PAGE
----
Cloudy skies delay space shuttle's homecoming

CAPE CANAVERAL, Fla. Mon Apr 19, 2010 6:41pm IST

The Space Shuttle Discovery is seen after it undocked from the International Space Station with the Earth in the background in this handout image from NASA TV April 17, 2010. REUTERS/NASA TV

The Space Shuttle Discovery is seen after it undocked from the International Space Station with the Earth in the background in this handout image from NASA TV April 17, 2010.

Credit: Reuters/NASA TV

Related Topics

Priyanka Gandhi Vadra, daughter of Congress party chief Sonia Gandhi, adjusts her flower garlands as she campaigns for her mother during an election meeting at Rae Bareli in Uttar Pradesh April 22, 2014. REUTERS/Pawan Kumar

Election 2014

More than 814 million people — a number larger than the population of Europe — are eligible to vote in the world’s biggest democratic exercise.  Full Coverage 

CAPE CANAVERAL, Fla. (Reuters) - NASA delayed the shuttle Discovery's homecoming from an International Space Station servicing mission until Tuesday after cloudy skies scuttled two landing attempts on Monday, NASA officials said.

Touchdown at the Kennedy Space Center in Florida was rescheduled for 7:33 a.m. EDT (1133 GMT) on Tuesday, with several backup opportunities available both in Florida and in California at the space agency's base in the Mojave Desert.

NASA prefers to land in Florida to avoid the costly and time-consuming cross-country ferry flight to return the shuttle to Florida for processing.

Discovery's planned 13-day mission already had been extended by a day so astronauts could use the station's communications system to relay heat shield inspection results.

NASA discovered the shuttle's Ku-band communications antenna was broken shortly after Discovery's April 5 launch. The inspection was implemented after the 2003 Columbia accident, which was blamed on a breach in its heat shield.

Though Discovery has enough supplies to remain in orbit until Wednesday, NASA will land on Tuesday even if it means diverting to Edwards Air Force Base in California, flight director Bryan Lunney said.

Discovery spent 10 days at the space station, a $100 billion project of 16 nations that is due to be completed this year after more than a decade of construction 220 miles (352 km) above Earth. The shuttle delivered a new ammonia cooling system, science experiments, a fourth U.S. sleeping berth and a darkroom for Earth observations and astronomical studies from the Destiny laboratory.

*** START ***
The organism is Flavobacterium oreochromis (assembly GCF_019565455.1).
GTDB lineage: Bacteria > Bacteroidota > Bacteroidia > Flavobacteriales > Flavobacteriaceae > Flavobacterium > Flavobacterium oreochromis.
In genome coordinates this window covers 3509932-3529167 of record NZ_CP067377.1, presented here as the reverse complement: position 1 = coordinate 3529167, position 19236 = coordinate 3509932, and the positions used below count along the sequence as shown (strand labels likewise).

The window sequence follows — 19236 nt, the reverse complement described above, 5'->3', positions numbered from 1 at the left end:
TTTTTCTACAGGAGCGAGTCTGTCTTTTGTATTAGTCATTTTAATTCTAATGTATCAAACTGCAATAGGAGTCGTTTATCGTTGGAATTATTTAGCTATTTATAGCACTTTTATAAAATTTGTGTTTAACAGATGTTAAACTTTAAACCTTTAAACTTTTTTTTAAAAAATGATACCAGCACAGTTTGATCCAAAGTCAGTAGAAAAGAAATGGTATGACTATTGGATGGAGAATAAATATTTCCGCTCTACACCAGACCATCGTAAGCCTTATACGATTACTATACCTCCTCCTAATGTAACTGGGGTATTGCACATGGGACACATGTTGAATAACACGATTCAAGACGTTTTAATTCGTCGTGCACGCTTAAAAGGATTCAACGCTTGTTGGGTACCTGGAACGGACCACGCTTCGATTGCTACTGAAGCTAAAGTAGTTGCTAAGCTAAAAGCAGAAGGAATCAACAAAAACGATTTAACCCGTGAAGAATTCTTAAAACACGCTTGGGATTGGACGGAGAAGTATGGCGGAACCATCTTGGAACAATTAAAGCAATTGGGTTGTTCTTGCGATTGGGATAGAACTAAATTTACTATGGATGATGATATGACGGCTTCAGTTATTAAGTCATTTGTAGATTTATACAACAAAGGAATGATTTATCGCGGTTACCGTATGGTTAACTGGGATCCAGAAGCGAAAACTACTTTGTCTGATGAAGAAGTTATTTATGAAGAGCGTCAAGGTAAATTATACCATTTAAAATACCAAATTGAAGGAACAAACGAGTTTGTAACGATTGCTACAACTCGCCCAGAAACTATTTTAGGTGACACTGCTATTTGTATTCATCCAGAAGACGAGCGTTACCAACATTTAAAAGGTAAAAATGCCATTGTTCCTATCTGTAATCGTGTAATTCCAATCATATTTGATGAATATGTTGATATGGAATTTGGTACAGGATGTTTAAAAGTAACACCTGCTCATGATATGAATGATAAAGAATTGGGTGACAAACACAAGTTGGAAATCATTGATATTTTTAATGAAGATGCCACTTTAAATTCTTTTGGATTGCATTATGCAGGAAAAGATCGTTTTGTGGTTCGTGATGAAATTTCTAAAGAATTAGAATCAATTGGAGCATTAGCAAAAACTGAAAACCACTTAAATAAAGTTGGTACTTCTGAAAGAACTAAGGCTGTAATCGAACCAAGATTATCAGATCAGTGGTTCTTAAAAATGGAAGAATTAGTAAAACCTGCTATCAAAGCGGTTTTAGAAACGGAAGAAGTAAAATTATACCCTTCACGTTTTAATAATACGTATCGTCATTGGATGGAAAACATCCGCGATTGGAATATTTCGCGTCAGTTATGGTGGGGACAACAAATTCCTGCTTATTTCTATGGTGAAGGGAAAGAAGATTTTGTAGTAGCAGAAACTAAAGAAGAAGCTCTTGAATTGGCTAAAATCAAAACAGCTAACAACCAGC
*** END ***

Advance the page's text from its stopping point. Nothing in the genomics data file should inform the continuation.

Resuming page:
Three shuttle flights remain to complete outfitting of the station before the shuttle fleet is retired.

The weather was not expected to affect NASA's plans to move the shuttle Atlantis to the launch pad on Monday night in preparation for launch on its final mission on May 14.

(Editing by Jane Sutton and Paul Simao)

FILED UNDER:
Comments (0)
This discussion is now closed. We welcome comments on our articles for a limited period after their publication.

  • Most Popular
  • Most Shared

A VIOLENT WORLD

Hundreds massacred in South Sudan

Hundreds massacred in South Sudan

Rebel troops overrun the city of Bentiu in South Sudan, killing hundreds of civilians. Nathan Frandino reports.  Video 

REUTERS SHOWCASE

Ferry Tragedy

Ferry Tragedy

Divers feel with their hands for corpses in depths of S.Korean ferry.  Full Article 

Australia Determined

Australia Determined

Australia vows to keep searching to solve missing Malayasian plane mystery.  Full Article 

Ukraine Unrest

Ukraine Unrest

Ukraine president calls for new anti-rebel offensive as crisis deal falters.  Full Article 

Reassuring Allies

Reassuring Allies

Obama reassures Japan, other allies on China ahead of visit.  Full Article 

Rising Tensions

Rising Tensions

U.S. vows more sanctions on Russia unless tensions ease in Ukraine.  Full Article 

Stowaway Rests

Stowaway Rests

Teen who stowed away on Hawaii flight resting in hospital.  Full Article 

Thai Crisis

Thai Crisis

Thai court gives PM time to build defence in abuse of power case.  Full Article 

Veolia Apologetic

Veolia Apologetic

Chairman of Veolia unit in China apologises after water pollution.  Full Article 

Reuters India Mobile

Reuters India Mobile

Get the latest news on the go. Visit Reuters India on your mobile device.  Full Coverage